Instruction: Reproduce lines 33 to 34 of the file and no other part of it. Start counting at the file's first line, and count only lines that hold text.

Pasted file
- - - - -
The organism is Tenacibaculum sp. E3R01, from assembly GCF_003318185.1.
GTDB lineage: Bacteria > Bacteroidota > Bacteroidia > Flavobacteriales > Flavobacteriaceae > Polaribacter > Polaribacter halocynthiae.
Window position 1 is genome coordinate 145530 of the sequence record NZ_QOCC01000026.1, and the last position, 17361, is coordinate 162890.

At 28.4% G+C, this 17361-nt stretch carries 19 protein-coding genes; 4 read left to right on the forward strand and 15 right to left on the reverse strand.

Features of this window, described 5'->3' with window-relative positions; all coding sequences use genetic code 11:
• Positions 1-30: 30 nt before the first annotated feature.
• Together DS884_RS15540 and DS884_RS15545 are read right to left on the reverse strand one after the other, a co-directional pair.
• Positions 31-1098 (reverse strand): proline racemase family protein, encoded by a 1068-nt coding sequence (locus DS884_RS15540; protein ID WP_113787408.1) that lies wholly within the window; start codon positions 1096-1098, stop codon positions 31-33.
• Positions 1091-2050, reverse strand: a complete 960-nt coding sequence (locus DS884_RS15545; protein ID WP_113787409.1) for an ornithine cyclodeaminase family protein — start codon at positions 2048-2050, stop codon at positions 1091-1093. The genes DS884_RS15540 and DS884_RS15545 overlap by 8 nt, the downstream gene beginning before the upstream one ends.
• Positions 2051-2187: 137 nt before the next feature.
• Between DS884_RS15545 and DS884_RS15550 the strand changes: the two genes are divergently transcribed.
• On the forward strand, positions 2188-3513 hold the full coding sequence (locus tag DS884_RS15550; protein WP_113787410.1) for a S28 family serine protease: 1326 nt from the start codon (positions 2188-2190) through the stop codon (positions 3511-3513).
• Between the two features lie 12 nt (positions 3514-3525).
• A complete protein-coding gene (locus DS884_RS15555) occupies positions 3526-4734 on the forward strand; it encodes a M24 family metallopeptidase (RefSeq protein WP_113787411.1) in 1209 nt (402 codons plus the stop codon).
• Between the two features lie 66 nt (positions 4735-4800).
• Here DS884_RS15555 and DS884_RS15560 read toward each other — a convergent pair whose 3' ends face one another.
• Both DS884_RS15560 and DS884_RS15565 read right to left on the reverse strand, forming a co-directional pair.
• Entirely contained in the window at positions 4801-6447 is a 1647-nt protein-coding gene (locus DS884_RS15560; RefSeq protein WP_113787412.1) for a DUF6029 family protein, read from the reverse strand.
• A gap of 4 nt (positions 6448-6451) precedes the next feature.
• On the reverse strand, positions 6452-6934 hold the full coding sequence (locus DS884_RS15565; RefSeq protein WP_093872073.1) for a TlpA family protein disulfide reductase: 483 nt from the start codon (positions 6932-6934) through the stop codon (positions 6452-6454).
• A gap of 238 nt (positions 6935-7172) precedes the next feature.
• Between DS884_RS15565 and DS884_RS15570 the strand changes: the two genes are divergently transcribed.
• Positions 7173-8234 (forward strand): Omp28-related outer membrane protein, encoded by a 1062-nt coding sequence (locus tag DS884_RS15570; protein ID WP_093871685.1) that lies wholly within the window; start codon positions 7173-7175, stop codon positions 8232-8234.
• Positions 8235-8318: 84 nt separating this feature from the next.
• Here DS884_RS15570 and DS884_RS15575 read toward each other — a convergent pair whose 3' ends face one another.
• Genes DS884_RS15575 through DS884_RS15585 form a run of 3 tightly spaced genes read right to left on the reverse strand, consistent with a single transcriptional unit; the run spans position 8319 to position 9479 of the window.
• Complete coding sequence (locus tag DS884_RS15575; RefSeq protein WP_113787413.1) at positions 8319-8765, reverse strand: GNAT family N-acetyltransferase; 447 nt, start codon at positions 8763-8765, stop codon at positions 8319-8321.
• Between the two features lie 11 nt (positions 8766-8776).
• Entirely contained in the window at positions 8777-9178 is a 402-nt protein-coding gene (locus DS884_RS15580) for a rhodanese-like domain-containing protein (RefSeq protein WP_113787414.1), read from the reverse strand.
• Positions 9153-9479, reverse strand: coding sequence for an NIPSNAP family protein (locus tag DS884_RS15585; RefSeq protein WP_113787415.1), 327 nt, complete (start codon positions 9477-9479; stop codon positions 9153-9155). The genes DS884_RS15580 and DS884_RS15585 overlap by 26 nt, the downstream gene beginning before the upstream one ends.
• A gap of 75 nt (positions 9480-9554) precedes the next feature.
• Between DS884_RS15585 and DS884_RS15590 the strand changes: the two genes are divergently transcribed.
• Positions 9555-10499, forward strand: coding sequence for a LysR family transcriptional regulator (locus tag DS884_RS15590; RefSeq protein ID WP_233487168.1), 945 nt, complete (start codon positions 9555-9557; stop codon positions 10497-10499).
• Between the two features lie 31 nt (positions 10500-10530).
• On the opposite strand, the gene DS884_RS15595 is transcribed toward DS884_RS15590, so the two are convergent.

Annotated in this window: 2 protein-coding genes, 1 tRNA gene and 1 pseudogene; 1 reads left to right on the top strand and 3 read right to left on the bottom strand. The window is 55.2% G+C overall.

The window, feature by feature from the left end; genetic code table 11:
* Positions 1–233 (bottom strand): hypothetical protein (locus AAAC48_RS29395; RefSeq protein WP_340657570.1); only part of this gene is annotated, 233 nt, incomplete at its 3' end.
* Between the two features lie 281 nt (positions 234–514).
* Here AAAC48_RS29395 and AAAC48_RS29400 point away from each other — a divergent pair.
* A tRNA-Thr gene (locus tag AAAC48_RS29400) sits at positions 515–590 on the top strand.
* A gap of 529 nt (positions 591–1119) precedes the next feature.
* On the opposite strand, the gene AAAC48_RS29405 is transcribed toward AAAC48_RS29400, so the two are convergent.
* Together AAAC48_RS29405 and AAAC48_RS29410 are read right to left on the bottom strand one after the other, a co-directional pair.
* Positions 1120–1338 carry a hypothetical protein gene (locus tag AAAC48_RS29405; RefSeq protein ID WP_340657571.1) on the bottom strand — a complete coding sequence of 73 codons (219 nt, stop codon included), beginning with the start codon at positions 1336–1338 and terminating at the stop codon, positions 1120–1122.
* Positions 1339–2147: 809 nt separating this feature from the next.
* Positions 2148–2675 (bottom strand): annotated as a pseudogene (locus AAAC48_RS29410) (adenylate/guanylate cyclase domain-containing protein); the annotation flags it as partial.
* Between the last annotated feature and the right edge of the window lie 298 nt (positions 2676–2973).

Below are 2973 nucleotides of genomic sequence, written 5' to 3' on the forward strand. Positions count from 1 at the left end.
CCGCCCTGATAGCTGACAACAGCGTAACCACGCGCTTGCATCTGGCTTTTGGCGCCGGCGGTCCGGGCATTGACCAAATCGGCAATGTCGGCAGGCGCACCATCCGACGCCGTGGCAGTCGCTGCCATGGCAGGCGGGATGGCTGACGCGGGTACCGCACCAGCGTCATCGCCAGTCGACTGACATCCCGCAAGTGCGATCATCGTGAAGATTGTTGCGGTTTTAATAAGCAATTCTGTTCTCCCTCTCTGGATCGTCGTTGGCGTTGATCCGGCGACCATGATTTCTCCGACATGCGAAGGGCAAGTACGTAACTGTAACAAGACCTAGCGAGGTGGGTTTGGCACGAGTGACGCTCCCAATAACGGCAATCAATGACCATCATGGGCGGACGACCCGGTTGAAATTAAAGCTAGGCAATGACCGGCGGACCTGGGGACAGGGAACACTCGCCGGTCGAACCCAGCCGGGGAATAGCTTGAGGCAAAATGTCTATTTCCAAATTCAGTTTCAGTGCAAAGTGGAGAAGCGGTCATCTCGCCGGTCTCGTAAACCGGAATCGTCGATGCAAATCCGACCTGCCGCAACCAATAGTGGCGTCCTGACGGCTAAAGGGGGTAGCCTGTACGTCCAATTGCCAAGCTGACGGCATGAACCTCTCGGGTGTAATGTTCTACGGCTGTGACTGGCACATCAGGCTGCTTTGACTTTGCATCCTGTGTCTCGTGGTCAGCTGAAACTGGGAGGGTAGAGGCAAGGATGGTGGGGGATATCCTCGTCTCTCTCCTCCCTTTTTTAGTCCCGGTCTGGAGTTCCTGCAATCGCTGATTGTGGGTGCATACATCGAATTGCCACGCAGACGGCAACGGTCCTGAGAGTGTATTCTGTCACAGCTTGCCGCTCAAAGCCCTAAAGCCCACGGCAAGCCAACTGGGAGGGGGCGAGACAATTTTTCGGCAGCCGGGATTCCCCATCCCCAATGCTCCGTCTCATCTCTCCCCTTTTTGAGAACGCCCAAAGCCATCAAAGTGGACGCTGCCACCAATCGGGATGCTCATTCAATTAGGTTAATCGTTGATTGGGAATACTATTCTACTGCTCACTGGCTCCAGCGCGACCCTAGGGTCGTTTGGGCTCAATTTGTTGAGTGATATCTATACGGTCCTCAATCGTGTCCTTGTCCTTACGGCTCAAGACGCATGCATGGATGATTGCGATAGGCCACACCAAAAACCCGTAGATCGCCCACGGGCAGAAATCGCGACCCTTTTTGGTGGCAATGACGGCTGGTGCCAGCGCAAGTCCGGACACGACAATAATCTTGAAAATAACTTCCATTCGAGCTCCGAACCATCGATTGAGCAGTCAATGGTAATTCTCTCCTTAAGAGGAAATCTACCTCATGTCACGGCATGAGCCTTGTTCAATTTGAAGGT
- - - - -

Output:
• Positions 9555-10499, forward strand: coding sequence for a LysR family transcriptional regulator (locus tag DS884_RS15590; RefSeq protein ID WP_233487168.1), 945 nt, complete (start codon positions 9555-9557; stop codon positions 10497-10499).
• Between the two features lie 31 nt (positions 10500-10530).